BIOMEProject reference: 328931
Funded under :
Modelling effects of exposure to mixtures of chemicals on a multi-species level
Total cost:EUR 309 235,2
EU contribution:EUR 309 235,2
Coordinated in:United Kingdom
Topic(s):FP7-PEOPLE-2012-IEF - Marie-Curie Action: "Intra-European fellowships for career development"
Call for proposal:FP7-PEOPLE-2012-IEFSee other projects for this call
Funding scheme:MC-IEF - Intra-European Fellowships (IEF)
Predicting effects of chemicals in real life situations is a very complex undertaking, but also very important in terms of the sustainability of our environment. The complexity lies in the enormous variation that is found in real life situations. A variety of organisms is exposed to a variety of chemicals, with a different composition in space and time. This is far from a laboratory situation, where single organisms are exposed to mostly single compounds in a homogeneous environment.
As 20 different compounds already allow more than one million possible mixtures we need tools in the form of mathematical models to assess real life exposure situations. These tools must be able to extrapolate from one compound to a mixture containing that compound, from one compound to a compound that was not measured, from effects at some point in time to different points in time and from one species to another.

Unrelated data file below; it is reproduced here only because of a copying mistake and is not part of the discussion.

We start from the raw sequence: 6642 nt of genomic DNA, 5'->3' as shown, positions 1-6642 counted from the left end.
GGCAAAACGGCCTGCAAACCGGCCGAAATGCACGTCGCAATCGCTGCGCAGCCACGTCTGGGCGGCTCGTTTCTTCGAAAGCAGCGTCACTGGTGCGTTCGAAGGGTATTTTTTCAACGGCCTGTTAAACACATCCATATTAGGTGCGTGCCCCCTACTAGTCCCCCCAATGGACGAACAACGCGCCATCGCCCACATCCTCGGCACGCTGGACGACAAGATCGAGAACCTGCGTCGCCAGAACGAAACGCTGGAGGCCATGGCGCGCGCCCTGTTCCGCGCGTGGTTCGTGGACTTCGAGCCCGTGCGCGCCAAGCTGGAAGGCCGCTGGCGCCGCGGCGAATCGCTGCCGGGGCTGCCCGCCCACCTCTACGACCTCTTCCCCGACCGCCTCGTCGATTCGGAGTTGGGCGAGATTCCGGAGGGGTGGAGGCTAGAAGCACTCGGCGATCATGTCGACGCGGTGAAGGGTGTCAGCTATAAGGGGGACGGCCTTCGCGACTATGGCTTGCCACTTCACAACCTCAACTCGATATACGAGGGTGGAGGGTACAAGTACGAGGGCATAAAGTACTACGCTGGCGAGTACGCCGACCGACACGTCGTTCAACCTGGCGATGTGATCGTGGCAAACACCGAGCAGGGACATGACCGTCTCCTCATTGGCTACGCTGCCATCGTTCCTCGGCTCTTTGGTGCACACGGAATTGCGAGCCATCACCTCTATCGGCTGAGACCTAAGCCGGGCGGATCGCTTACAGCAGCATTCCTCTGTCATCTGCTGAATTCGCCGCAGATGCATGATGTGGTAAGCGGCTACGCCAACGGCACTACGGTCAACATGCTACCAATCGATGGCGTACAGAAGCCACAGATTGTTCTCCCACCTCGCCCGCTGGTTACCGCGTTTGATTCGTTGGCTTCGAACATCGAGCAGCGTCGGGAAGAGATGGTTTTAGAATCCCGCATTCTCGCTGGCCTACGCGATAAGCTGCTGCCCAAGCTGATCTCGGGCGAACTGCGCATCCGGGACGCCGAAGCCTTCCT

The first steps in the development of such a model were taken during my PhD research, we showed that it is possible to predict effects on a single species, exposed to a real life mixture of metals, pesticides, PAHs, PCBs, nutrients, salts, etc. with great accuracy.
The aim of the proposed research is to extend the current single-species approach to a multi-species approach. This would be an important step forward as such an approach is of great practical importance in environmental quality management, understanding and predicting effects of chemical pollution on biodiversity and in understanding and predicting environmental effects caused by accidents and spills. We will build on the existing model, further develop the model to predict effects for untested species, apply QSAR approaches to predict effects for untested compounds and make use of existing experimental data gathered by the UK Environmental Agency on exposures, effects and the occurrence of species to evaluate the approach.
EU contribution: EUR 309 235,2
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